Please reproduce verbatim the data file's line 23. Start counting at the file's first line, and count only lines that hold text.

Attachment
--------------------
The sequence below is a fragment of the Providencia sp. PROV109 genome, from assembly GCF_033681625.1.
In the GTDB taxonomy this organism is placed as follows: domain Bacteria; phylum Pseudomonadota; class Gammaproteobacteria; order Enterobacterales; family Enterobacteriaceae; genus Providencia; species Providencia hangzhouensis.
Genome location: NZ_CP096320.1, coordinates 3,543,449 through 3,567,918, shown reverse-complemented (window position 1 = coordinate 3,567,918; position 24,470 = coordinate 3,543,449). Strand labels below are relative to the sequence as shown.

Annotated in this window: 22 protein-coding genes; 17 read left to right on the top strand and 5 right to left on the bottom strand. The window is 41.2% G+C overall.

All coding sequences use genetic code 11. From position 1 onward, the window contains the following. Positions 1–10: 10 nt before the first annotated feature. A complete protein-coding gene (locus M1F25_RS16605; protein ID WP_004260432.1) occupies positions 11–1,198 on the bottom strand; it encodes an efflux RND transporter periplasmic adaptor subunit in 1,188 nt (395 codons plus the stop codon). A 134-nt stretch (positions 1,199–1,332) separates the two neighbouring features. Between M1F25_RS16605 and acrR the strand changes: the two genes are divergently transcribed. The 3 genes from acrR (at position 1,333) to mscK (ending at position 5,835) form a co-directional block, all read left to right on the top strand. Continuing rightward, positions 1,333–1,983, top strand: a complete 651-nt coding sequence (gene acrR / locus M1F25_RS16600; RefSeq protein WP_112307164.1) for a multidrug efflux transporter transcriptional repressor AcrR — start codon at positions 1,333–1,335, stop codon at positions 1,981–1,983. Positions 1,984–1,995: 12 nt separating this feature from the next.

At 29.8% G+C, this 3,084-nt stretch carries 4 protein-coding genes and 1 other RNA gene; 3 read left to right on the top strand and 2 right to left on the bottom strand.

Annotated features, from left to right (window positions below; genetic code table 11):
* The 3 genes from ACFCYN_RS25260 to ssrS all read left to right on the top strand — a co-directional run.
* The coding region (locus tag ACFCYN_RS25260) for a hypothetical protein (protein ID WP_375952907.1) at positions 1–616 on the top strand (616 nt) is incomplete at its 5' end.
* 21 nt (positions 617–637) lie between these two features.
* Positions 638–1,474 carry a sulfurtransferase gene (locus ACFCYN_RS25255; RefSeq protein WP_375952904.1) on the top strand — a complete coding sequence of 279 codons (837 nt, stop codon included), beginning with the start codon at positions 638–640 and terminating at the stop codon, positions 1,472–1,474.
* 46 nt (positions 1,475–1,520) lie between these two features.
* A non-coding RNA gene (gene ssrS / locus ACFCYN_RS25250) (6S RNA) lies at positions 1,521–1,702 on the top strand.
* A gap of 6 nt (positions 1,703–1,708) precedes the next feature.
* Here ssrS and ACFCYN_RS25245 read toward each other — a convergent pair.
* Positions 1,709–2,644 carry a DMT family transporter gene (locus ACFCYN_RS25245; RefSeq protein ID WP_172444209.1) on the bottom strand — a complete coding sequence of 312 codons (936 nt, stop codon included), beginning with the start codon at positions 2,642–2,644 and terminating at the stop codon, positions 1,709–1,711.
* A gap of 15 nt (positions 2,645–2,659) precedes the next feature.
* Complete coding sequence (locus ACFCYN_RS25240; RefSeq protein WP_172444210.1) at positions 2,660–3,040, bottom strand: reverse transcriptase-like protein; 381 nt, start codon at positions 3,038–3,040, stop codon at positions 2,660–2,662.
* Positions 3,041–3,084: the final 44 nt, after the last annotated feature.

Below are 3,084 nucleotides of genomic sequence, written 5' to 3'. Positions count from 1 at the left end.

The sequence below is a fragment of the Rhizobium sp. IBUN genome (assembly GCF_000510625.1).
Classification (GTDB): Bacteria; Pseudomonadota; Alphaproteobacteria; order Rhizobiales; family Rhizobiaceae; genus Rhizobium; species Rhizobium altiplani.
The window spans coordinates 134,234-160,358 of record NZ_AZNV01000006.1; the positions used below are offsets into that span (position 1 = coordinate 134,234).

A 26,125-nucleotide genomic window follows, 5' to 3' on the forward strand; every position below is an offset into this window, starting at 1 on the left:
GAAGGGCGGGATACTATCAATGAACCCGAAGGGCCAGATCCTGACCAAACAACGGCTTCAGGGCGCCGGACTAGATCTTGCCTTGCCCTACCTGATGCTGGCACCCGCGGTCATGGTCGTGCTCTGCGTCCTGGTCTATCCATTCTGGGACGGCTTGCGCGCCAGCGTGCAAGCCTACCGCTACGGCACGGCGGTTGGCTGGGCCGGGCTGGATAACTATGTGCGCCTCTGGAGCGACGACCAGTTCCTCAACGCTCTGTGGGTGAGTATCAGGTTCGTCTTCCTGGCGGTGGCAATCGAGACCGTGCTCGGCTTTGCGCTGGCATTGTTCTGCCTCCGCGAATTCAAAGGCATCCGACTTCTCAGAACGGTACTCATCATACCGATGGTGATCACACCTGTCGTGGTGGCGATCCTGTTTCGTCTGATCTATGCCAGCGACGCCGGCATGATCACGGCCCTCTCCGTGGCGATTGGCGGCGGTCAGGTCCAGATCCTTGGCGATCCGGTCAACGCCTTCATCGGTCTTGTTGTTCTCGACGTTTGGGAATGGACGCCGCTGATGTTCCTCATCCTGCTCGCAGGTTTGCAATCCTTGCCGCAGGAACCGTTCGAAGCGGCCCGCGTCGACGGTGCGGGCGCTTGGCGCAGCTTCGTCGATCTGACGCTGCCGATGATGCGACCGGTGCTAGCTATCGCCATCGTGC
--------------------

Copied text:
The window spans coordinates 134,234-160,358 of record NZ_AZNV01000006.1; the positions used below are offsets into that span (position 1 = coordinate 134,234).